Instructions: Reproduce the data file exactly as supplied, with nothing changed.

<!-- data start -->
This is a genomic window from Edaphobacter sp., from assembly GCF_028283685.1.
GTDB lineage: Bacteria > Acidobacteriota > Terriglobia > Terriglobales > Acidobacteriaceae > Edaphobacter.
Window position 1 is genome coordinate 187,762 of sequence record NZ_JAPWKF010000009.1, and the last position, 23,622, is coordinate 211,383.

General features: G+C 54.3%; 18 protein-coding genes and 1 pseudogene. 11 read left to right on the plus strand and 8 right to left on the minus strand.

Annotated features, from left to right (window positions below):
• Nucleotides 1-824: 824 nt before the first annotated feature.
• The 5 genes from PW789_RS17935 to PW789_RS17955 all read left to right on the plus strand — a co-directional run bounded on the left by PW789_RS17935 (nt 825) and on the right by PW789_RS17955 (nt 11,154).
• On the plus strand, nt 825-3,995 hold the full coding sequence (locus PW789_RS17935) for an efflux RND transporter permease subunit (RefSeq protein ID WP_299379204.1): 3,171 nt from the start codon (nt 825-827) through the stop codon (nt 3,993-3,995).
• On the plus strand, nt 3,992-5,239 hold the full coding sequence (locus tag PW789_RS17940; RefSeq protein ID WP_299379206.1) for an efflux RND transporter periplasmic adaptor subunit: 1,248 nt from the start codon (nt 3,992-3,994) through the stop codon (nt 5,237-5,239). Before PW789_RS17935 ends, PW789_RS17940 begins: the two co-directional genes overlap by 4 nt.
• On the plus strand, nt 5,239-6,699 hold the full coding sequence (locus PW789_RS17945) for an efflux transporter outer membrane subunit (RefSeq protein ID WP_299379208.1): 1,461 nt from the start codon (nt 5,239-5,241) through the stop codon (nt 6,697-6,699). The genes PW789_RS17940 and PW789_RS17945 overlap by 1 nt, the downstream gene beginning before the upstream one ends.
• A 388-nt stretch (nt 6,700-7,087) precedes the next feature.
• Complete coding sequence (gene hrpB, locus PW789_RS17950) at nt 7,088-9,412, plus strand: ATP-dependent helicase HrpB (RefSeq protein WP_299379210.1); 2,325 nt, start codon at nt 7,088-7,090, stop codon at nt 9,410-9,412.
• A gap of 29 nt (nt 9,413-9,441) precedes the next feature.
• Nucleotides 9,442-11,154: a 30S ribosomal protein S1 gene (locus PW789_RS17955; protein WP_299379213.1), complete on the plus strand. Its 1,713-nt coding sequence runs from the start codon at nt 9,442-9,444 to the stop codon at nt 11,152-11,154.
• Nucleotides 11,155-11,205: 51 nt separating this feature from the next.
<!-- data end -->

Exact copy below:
This is a genomic window from Edaphobacter sp., from assembly GCF_028283685.1.
GTDB lineage: Bacteria > Acidobacteriota > Terriglobia > Terriglobales > Acidobacteriaceae > Edaphobacter.
Window position 1 is genome coordinate 187,762 of sequence record NZ_JAPWKF010000009.1, and the last position, 23,622, is coordinate 211,383.

General features: G+C 54.3%; 18 protein-coding genes and 1 pseudogene. 11 read left to right on the plus strand and 8 right to left on the minus strand.

Annotated features, from left to right (window positions below):
• Nucleotides 1-824: 824 nt before the first annotated feature.
• The 5 genes from PW789_RS17935 to PW789_RS17955 all read left to right on the plus strand — a co-directional run bounded on the left by PW789_RS17935 (nt 825) and on the right by PW789_RS17955 (nt 11,154).
• On the plus strand, nt 825-3,995 hold the full coding sequence (locus PW789_RS17935) for an efflux RND transporter permease subunit (RefSeq protein ID WP_299379204.1): 3,171 nt from the start codon (nt 825-827) through the stop codon (nt 3,993-3,995).
• On the plus strand, nt 3,992-5,239 hold the full coding sequence (locus tag PW789_RS17940; RefSeq protein ID WP_299379206.1) for an efflux RND transporter periplasmic adaptor subunit: 1,248 nt from the start codon (nt 3,992-3,994) through the stop codon (nt 5,237-5,239). Before PW789_RS17935 ends, PW789_RS17940 begins: the two co-directional genes overlap by 4 nt.
• On the plus strand, nt 5,239-6,699 hold the full coding sequence (locus PW789_RS17945) for an efflux transporter outer membrane subunit (RefSeq protein ID WP_299379208.1): 1,461 nt from the start codon (nt 5,239-5,241) through the stop codon (nt 6,697-6,699). The genes PW789_RS17940 and PW789_RS17945 overlap by 1 nt, the downstream gene beginning before the upstream one ends.
• A 388-nt stretch (nt 6,700-7,087) precedes the next feature.
• Complete coding sequence (gene hrpB, locus PW789_RS17950) at nt 7,088-9,412, plus strand: ATP-dependent helicase HrpB (RefSeq protein WP_299379210.1); 2,325 nt, start codon at nt 7,088-7,090, stop codon at nt 9,410-9,412.
• A gap of 29 nt (nt 9,413-9,441) precedes the next feature.
• Nucleotides 9,442-11,154: a 30S ribosomal protein S1 gene (locus PW789_RS17955; protein WP_299379213.1), complete on the plus strand. Its 1,713-nt coding sequence runs from the start codon at nt 9,442-9,444 to the stop codon at nt 11,152-11,154.
• Nucleotides 11,155-11,205: 51 nt separating this feature from the next.